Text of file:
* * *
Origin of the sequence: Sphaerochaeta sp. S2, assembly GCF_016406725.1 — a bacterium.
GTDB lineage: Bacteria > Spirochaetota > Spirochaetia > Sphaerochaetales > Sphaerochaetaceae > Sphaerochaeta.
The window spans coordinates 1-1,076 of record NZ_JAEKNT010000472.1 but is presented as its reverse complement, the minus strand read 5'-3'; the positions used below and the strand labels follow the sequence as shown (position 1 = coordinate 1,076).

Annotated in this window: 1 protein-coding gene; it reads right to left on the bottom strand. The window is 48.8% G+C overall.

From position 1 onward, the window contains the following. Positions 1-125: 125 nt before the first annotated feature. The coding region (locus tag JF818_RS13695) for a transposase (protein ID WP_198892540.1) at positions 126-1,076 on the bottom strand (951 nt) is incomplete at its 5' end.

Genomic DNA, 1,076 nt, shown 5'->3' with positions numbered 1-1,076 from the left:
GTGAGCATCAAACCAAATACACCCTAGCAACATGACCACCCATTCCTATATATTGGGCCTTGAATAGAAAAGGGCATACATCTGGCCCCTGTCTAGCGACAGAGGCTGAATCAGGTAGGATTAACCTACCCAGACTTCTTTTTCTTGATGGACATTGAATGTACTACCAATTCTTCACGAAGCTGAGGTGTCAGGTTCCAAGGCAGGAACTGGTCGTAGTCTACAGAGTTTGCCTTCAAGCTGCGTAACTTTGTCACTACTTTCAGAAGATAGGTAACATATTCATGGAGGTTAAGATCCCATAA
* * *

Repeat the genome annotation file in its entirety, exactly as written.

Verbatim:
Origin of the sequence: Sphaerochaeta sp. S2, assembly GCF_016406725.1 — a bacterium.
GTDB lineage: Bacteria > Spirochaetota > Spirochaetia > Sphaerochaetales > Sphaerochaetaceae > Sphaerochaeta.
The window spans coordinates 1-1,076 of record NZ_JAEKNT010000472.1 but is presented as its reverse complement, the minus strand read 5'-3'; the positions used below and the strand labels follow the sequence as shown (position 1 = coordinate 1,076).

Annotated in this window: 1 protein-coding gene; it reads right to left on the bottom strand. The window is 48.8% G+C overall.

From position 1 onward, the window contains the following. Positions 1-125: 125 nt before the first annotated feature. The coding region (locus tag JF818_RS13695) for a transposase (protein ID WP_198892540.1) at positions 126-1,076 on the bottom strand (951 nt) is incomplete at its 5' end.

Genomic DNA, 1,076 nt, shown 5'->3' with positions numbered 1-1,076 from the left:
GTGAGCATCAAACCAAATACACCCTAGCAACATGACCACCCATTCCTATATATTGGGCCTTGAATAGAAAAGGGCATACATCTGGCCCCTGTCTAGCGACAGAGGCTGAATCAGGTAGGATTAACCTACCCAGACTTCTTTTTCTTGATGGACATTGAATGTACTACCAATTCTTCACGAAGCTGAGGTGTCAGGTTCCAAGGCAGGAACTGGTCGTAGTCTACAGAGTTTGCCTTCAAGCTGCGTAACTTTGTCACTACTTTCAGAAGATAGGTAACATATTCATGGAGGTTAAGATCCCATAA